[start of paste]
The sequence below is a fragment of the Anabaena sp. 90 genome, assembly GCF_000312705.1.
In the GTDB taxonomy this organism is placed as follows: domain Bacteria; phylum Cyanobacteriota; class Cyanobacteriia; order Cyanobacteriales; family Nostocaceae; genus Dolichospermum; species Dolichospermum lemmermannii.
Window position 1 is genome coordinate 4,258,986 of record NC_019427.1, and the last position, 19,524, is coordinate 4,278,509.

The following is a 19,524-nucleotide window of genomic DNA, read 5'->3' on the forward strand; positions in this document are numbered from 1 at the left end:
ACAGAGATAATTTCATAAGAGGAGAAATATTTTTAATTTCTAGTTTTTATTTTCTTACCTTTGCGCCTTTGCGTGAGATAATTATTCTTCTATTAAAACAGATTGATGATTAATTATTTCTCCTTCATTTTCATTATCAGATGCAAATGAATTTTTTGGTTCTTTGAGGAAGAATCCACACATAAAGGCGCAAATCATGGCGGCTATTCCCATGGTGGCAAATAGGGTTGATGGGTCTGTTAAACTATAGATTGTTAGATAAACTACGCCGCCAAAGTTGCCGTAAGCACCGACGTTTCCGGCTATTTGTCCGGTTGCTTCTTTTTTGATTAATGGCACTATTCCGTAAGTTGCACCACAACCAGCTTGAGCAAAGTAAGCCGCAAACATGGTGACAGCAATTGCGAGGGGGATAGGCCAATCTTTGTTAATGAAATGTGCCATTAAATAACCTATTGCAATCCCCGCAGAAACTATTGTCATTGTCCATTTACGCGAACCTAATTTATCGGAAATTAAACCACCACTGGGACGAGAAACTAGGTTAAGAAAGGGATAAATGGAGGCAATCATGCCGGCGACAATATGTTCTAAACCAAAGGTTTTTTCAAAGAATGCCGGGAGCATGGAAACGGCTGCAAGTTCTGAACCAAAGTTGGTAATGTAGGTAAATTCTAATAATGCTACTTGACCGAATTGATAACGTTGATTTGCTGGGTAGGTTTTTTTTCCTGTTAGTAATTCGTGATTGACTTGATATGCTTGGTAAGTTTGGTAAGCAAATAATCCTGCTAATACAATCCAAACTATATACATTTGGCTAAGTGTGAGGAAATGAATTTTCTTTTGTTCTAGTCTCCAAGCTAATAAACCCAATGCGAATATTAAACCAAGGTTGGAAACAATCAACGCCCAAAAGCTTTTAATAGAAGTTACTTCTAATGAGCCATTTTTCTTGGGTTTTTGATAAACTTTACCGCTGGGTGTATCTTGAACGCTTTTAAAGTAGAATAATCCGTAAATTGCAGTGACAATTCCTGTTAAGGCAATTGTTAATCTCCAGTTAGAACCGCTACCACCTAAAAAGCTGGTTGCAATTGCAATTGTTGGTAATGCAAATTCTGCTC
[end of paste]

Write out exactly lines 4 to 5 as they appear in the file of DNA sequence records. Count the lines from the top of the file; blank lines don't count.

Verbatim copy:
The following is a 19,524-nucleotide window of genomic DNA, read 5'->3' on the forward strand; positions in this document are numbered from 1 at the left end:
ACAGAGATAATTTCATAAGAGGAGAAATATTTTTAATTTCTAGTTTTTATTTTCTTACCTTTGCGCCTTTGCGTGAGATAATTATTCTTCTATTAAAACAGATTGATGATTAATTATTTCTCCTTCATTTTCATTATCAGATGCAAATGAATTTTTTGGTTCTTTGAGGAAGAATCCACACATAAAGGCGCAAATCATGGCGGCTATTCCCATGGTGGCAAATAGGGTTGATGGGTCTGTTAAACTATAGATTGTTAGATAAACTACGCCGCCAAAGTTGCCGTAAGCACCGACGTTTCCGGCTATTTGTCCGGTTGCTTCTTTTTTGATTAATGGCACTATTCCGTAAGTTGCACCACAACCAGCTTGAGCAAAGTAAGCCGCAAACATGGTGACAGCAATTGCGAGGGGGATAGGCCAATCTTTGTTAATGAAATGTGCCATTAAATAACCTATTGCAATCCCCGCAGAAACTATTGTCATTGTCCATTTACGCGAACCTAATTTATCGGAAATTAAACCACCACTGGGACGAGAAACTAGGTTAAGAAAGGGATAAATGGAGGCAATCATGCCGGCGACAATATGTTCTAAACCAAAGGTTTTTTCAAAGAATGCCGGGAGCATGGAAACGGCTGCAAGTTCTGAACCAAAGTTGGTAATGTAGGTAAATTCTAATAATGCTACTTGACCGAATTGATAACGTTGATTTGCTGGGTAGGTTTTTTTTCCTGTTAGTAATTCGTGATTGACTTGATATGCTTGGTAAGTTTGGTAAGCAAATAATCCTGCTAATACAATCCAAACTATATACATTTGGCTAAGTGTGAGGAAATGAATTTTCTTTTGTTCTAGTCTCCAAGCTAATAAACCCAATGCGAATATTAAACCAAGGTTGGAAACAATCAACGCCCAAAAGCTTTTAATAGAAGTTACTTCTAATGAGCCATTTTTCTTGGGTTTTTGATAAACTTTACCGCTGGGTGTATCTTGAACGCTTTTAAAGTAGAATAATCCGTAAATTGCAGTGACAATTCCTGTTAAGGCAATTGTTAATCTCCAGTTAGAACCGCTACCACCTAAAAAGCTGGTTGCAATTGCAATTGTTGGTAATGCAAATTCTGCTC